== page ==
• CAS AR 232: Archaeology of Ancient Egypt
    The technology, economy, social life, political organization, religions, art, and architecture of Egypt from Predynastic times through the Hellenistic period, based on archaeological and historical sources. Emphasis on the period of the pharaohs (ca. 3000-323 BCE). Carries humanities divisional credit in CAS. Also offered as CAS AH 232.
  • CAS AR 240: Archaeology of Ancient China
    Examines the archaeology of ancient China from the Neolithic through the Bronze Age (7000 to 221 BCE) with particular attention to the interactions between technology and the acquisition of political, religious, and social power. Carries humanities divisional credit in CAS.
  • CAS AR 250: The Aztecs, Maya, and Their Predecessors: Archaeology of Mesoamerica
    Analysis of major events and processes of the Mesoamerican area. Topics include the arrival of man; development of regional patterns; origin of food production; the rise of towns, temples, and urbanism; origin of the state; and development of the empires. Carries social science divisional credit in CAS.
  • CAS AR 251: Ancient Maya Civilization
    An exploration of the Maya civilization of Mexico and Central America, including its origins, intellectual achievements, city-state rise and collapse cycles, and the cultural endurance of the Maya people of today. Carries humanities divisional credit in CAS.
  • CAS AR 261: Asia's Ancient Cultures and Civilizations
    Study of Asia's ancient civilizations known as the Indus, Oxus, Khmer, and Shang. Outstanding cities; sacred Buddhist, Jain, Hindu, and Judeo-Christian/Islamic centers; elaborate caves; unique burial sites like the Taj Mahal and royal tombs; historic gardens symbolizing "Paradise on Earth"; and architectural marvels like the Great Wall.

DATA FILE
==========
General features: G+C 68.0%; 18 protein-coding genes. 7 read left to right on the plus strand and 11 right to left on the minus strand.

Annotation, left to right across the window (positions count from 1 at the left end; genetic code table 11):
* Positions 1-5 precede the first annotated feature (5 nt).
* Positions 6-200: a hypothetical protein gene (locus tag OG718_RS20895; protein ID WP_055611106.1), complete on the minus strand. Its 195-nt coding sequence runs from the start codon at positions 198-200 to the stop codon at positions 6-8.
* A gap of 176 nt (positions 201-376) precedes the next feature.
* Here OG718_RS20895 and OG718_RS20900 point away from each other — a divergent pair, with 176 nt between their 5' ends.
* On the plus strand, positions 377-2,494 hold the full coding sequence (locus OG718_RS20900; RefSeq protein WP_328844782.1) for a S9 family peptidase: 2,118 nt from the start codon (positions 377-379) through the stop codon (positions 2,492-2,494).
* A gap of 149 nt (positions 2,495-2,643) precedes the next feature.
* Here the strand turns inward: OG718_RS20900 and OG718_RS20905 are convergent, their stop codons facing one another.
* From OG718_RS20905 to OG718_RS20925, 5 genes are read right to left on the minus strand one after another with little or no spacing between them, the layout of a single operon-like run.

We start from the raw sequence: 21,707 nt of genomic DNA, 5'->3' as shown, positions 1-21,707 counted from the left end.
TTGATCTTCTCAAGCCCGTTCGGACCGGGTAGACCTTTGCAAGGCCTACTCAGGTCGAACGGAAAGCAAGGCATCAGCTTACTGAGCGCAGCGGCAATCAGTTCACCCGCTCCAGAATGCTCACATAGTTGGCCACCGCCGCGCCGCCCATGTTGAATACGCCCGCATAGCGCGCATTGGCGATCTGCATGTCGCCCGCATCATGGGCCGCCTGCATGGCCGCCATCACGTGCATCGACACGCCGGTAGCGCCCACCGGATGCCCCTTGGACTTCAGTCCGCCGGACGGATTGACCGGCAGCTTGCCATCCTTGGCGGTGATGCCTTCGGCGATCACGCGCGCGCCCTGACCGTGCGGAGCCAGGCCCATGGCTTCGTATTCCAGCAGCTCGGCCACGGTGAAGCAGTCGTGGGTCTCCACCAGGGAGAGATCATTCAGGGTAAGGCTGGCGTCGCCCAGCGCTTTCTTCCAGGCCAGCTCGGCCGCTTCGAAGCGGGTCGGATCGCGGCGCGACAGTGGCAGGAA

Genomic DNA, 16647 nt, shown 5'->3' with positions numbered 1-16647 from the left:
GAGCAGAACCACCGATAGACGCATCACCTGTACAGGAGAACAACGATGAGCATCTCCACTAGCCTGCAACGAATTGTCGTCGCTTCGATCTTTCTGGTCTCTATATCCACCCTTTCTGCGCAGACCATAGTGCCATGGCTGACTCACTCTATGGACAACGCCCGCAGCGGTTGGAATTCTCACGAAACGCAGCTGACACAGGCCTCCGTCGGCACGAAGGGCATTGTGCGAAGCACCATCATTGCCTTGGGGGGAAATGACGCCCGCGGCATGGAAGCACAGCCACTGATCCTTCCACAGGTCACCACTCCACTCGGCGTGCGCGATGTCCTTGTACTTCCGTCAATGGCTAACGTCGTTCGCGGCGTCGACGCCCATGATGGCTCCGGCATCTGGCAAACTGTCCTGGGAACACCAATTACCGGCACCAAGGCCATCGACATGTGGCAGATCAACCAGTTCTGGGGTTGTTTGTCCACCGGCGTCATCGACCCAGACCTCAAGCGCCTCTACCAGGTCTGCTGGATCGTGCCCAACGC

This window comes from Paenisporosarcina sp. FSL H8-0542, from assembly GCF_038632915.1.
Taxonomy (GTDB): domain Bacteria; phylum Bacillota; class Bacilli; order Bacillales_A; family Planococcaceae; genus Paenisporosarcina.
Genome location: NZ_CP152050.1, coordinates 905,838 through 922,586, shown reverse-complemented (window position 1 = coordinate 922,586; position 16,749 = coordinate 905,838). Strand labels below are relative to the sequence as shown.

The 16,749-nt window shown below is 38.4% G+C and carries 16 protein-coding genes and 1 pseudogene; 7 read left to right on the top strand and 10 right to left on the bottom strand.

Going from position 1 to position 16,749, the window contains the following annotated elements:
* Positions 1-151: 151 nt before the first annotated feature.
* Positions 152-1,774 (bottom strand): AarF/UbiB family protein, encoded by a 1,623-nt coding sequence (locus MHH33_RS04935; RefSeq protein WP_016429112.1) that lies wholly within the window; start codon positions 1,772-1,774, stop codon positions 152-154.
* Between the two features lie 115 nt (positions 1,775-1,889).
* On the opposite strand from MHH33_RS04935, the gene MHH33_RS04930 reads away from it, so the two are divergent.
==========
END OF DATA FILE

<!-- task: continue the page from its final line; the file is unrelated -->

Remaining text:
• CAS AR 283: North American Archaeology
    North American prehistory from initial peopling of continent to development of complex societies. Explores human entry into the New World; migration across North America; subsistence changes; human effects on landscape; encounters with Europeans; role of archaeology in contemporary native cultures. Carries social science divisional credit in CAS.
  • CAS AR 290: Human Impacts on Ancient Environments
    Examination of human impacts on the global landscape over the past 10,000 years through migration,hunting, disease, agriculture, and other cultural activities; implications for contemporary and future resource management and environmental policy. Carries social science divisional credit in CAS.
  • CAS AR 307: Archaeological Science
    Undergraduate Prerequisites: CAS AR 101; or consent of instructor.
    Application of natural sciences, as an integral part of modern archaeology, to issues of dating, reconstructing past environments and diets, and analysis of mineral and biological remains. Laboratories concentrate on biological, geological, physical, and chemical approaches.
  • CAS AR 308: Archaeological Research Design and Materials Analysis
    Undergraduate Prerequisites: CAS AR 100 and CAS AR 101; ; or consent of the instructor.
    This laboratory-driven course engages students in independent research design and the hands-on analysis of archaeological materials. The course provides a foundation in the integration of theory, research design, and analytical methods through laboratory sessions where students work with archaeological materials.
  • CAS AR 330: Greek Archaeology
    Archaeology in Greek lands from the Iron Age to the first century BC; aims and methods of Classical archaeology; correlations with anthropology, art history, history, and literature.